The Committee of Advertising Practice (CAP) Code contains specific requirements for targeting children and young people. For the purposes of the Code, a child is defined as anyone under the age of 16. Rule 5.4.2 states “Marketing communications addressed to or targeted at children must not make a direct exhortation to children to buy an advertised product or persuade their parents or other adults to buy an advertised product for them.” Put simply, marketers should not actively encourage children to buy an advertised product.
Section 5 also states that ads featuring children should not encourage irresponsible or dangerous practices and marketers should ensure that they do not use unsuitable, offensive or distressing material. In addition, there are specific rules surrounding age-restricted products such as alcohol, gambling, lotteries HFSS foods and e-cigarettes.
In 2011, the Department for Education published a report entitled ‘Letting Children be Children’, highlighting a number of concerns regarding the sexualisation and commercialisation of children and childhood. As part of the Advertising Standards Authority’s (ASA) response to some of the issues raised, it reconsidered its position in relation to sexualised imagery in posters. Some previously acceptable outdoor imagery is now prohibited, namely that which can be considered ‘overtly/explicitly sexual’, and material considered ‘sexually suggestive’ should carry a placement restriction, ensuring it does not appear within 100 metres of a school.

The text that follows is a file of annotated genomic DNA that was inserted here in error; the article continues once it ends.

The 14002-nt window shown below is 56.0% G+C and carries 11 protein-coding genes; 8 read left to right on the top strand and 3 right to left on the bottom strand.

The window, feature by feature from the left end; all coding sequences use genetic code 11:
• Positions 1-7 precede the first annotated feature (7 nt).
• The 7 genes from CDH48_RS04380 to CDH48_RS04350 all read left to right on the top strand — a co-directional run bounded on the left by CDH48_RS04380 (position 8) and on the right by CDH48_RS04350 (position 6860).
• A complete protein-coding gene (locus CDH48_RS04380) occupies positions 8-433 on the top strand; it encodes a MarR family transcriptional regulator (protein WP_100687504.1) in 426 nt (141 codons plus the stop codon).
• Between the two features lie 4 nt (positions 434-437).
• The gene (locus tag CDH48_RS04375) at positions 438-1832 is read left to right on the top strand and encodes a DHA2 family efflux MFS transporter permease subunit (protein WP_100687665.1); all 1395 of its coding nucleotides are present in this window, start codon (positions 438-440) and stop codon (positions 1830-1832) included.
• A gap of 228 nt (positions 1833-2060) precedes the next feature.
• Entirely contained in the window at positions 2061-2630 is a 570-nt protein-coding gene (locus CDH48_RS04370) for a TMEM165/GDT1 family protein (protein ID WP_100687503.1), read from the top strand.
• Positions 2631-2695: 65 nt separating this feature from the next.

Following the review, the ASA received a complaint about an underwear ad which showed a woman standing by a mantelpiece wearing a bra, knickers, stockings and stiletto shoes. The complainants challenged whether the ad was unsuitable for display where it might be seen by children. The ASA noted that the image did not contain any nudity and that, while it was likely to be considered sexually suggestive, the advertisers had applied a placement restriction to the copy and therefore considered it acceptable (J D Williams & Company Ltd, 14 March 2012).
In 2012 the ASA rejected complaints about a direct mailing in the form of a DVD from the NSPCC which stated on its cover “KERRY’S FATHER ASKED HER TO DO THE UNTHINKABLE. AND THEN HE FILMED IT”. The advertisers explained that the mailing had been carefully targeted to over 18’s and, whilst they couldn’t be sure children didn’t live at the address to which the mailing had been sent, the ASA considered that children were unlikely to understand the message and considered the mailing acceptable (National Society For The Prevention of Cruelty to Children, 21 March 2012). You can read more about sexual imagery in relation to children here.
Fear and distress
Rule 5.1 prohibits advertisers from using anything in their advertising which is likely to result in children’s physical, mental or moral harm. As such, marketers also need to take care that their ads are not likely to cause fear or distress to children, and any ads that do contain frightening or disturbing imagery are not targeted at children or in a medium where they are likely to be seen by children. Specifically, marketers wishing to advertise online (including social media and apps) should make use of any age restriction tools where applicable.
In 2017, the ASA upheld a complaints about two outdoor digital displays for the film Alien: Covenant. The ads, which featured a woman being chased and an alien mouth exploding towards the camera, were considered likely to frighten and distress children who saw it (Twentieth Century Fox Film Company Ltd, 16 August 2017).
You can read more about general fear and distress in advertising here.